Background. Little is known about the effect of diabetes mellitus on subsequent lower body disability in older Mexican Americans, one of the fastest growing ethnic groups in the United States. The aim of this study is to examine the relationship between diabetes mellitus and incident lower body disability over a 7-year follow-up period. Methods. Ours was a 7-year prospective cohort study of 1835 Mexican-American individuals ≥65 years old, nondisabled at baseline, and residing in five Southwestern states. Measures included self-reported physician diagnosis of diabetes, stroke, heart attack, hip fracture, arthritis, or cancer. Disability measures included activities of daily living (ADLs), mobility tasks, and an 8-foot walk test. Body mass index, depressive symptoms, and vision function were also measured. Results. At 7-year follow-up, 48.7% of diabetic participants nondisabled at baseline developed limitations in one or more measures of lower body function. Cox proportional regression analyses showed that diabetic participants were more likely to report any limitation in lower body ADL function (hazard ratio [HR] = 2.05, 95% confidence interval [CI], 1.58-2.67), mobility tasks (HR = 1.69, 95% CI, 1.39-2.04), and 8-foot walk (HR = 1.46, 95% CI, 1.15-1.85) compared with nondiabetic participants, after controlling for relevant factors. Older age and having one or more diabetic complications were significantly associated with increased risk of limitations in any lower body ADL and mobility task at follow-up. Conclusion. Older Mexican Americans with diabetes mellitus are at high risk for development of lower body disability over time. Awareness of disability as a potentially modifiable complication and use of interventions to reduce disability should become health priorities for older Mexican Americans with diabetes.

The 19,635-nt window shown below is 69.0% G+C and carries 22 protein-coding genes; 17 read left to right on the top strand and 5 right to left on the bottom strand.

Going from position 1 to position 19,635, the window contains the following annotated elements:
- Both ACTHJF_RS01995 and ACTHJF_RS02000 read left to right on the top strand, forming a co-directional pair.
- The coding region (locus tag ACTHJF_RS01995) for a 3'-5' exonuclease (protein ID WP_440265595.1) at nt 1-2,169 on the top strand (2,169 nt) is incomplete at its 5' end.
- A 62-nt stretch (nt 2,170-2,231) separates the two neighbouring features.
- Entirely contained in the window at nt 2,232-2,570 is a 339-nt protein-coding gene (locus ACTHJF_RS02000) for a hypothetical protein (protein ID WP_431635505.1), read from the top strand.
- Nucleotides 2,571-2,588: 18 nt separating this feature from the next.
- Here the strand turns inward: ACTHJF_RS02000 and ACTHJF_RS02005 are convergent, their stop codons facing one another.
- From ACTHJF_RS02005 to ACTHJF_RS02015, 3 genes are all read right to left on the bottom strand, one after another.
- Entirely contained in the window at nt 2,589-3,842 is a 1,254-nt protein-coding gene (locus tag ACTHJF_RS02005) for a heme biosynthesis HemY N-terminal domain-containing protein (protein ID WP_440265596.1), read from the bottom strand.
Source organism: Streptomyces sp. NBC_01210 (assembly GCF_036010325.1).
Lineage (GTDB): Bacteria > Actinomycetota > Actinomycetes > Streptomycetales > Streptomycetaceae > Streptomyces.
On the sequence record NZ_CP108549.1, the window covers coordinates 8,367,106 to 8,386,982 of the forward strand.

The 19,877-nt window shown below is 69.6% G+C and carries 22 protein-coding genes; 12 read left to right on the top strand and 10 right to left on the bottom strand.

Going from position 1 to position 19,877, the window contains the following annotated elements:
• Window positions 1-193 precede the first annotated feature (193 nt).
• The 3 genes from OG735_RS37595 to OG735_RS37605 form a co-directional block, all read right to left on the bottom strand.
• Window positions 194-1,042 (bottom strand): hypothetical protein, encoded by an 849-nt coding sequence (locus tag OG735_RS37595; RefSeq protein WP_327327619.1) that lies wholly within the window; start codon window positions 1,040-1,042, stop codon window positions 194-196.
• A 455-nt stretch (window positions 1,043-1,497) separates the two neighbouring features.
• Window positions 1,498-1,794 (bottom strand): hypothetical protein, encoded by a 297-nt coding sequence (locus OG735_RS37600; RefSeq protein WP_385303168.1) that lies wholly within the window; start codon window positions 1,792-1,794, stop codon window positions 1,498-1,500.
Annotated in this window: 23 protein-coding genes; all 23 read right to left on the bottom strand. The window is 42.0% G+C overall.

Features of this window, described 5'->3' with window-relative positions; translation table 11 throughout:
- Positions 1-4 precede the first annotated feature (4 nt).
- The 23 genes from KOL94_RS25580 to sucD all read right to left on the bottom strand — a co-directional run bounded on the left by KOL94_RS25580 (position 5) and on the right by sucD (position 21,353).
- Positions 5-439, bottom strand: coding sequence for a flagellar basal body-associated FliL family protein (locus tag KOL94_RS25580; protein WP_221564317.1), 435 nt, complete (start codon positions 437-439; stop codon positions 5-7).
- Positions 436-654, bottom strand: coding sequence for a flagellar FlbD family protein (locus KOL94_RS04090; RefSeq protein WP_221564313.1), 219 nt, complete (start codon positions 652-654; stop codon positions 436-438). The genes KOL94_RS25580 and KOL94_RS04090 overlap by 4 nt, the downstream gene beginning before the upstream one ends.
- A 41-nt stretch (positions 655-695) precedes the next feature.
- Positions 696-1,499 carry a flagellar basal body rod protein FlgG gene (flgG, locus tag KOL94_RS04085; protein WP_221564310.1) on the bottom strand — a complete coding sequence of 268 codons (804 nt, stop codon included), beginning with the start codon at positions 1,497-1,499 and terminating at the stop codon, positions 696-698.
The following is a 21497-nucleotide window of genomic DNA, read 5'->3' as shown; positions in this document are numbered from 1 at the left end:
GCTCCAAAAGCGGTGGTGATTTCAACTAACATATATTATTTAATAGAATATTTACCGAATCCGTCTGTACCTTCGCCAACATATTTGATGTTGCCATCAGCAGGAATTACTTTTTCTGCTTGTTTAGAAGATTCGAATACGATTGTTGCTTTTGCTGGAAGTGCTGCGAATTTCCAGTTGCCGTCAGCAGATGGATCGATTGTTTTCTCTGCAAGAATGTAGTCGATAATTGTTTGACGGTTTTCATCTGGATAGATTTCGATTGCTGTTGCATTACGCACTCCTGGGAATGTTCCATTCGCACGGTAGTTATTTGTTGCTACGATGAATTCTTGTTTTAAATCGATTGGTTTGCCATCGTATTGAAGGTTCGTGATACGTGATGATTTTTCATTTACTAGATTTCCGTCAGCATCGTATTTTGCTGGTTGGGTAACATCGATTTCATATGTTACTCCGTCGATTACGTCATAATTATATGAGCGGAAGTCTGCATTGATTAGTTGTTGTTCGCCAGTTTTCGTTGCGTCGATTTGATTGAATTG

|Original language||English (US)|
|Number of pages||5|
|Journal||Journals of Gerontology - Series A Biological Sciences and Medical Sciences|
|State||Published - Sep 2005|
ASJC Scopus subject areas
- Geriatrics and Gerontology